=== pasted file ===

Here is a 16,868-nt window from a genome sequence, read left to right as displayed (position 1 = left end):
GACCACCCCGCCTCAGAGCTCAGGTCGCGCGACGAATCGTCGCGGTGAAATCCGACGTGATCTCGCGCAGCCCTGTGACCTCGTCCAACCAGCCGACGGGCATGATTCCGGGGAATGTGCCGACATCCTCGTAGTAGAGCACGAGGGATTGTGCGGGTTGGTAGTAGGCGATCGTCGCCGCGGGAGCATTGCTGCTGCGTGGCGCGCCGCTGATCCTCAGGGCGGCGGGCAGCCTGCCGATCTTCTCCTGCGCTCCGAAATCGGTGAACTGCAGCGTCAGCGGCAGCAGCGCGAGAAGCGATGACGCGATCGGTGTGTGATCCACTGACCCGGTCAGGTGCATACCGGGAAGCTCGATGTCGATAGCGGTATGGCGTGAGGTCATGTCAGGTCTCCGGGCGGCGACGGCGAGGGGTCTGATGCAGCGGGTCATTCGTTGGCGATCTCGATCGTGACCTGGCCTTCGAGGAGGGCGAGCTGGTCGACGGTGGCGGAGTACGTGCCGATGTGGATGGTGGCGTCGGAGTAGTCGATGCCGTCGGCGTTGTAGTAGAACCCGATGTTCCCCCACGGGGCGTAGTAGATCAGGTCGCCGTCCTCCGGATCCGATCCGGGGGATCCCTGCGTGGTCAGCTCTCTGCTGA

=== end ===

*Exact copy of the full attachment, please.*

Here is a 16,868-nt window from a genome sequence, read left to right as displayed (position 1 = left end):
GACCACCCCGCCTCAGAGCTCAGGTCGCGCGACGAATCGTCGCGGTGAAATCCGACGTGATCTCGCGCAGCCCTGTGACCTCGTCCAACCAGCCGACGGGCATGATTCCGGGGAATGTGCCGACATCCTCGTAGTAGAGCACGAGGGATTGTGCGGGTTGGTAGTAGGCGATCGTCGCCGCGGGAGCATTGCTGCTGCGTGGCGCGCCGCTGATCCTCAGGGCGGCGGGCAGCCTGCCGATCTTCTCCTGCGCTCCGAAATCGGTGAACTGCAGCGTCAGCGGCAGCAGCGCGAGAAGCGATGACGCGATCGGTGTGTGATCCACTGACCCGGTCAGGTGCATACCGGGAAGCTCGATGTCGATAGCGGTATGGCGTGAGGTCATGTCAGGTCTCCGGGCGGCGACGGCGAGGGGTCTGATGCAGCGGGTCATTCGTTGGCGATCTCGATCGTGACCTGGCCTTCGAGGAGGGCGAGCTGGTCGACGGTGGCGGAGTACGTGCCGATGTGGATGGTGGCGTCGGAGTAGTCGATGCCGTCGGCGTTGTAGTAGAACCCGATGTTCCCCCACGGGGCGTAGTAGATCAGGTCGCCGTCCTCCGGATCCGATCCGGGGGATCCCTGCGTGGTCAGCTCTCTGCTGA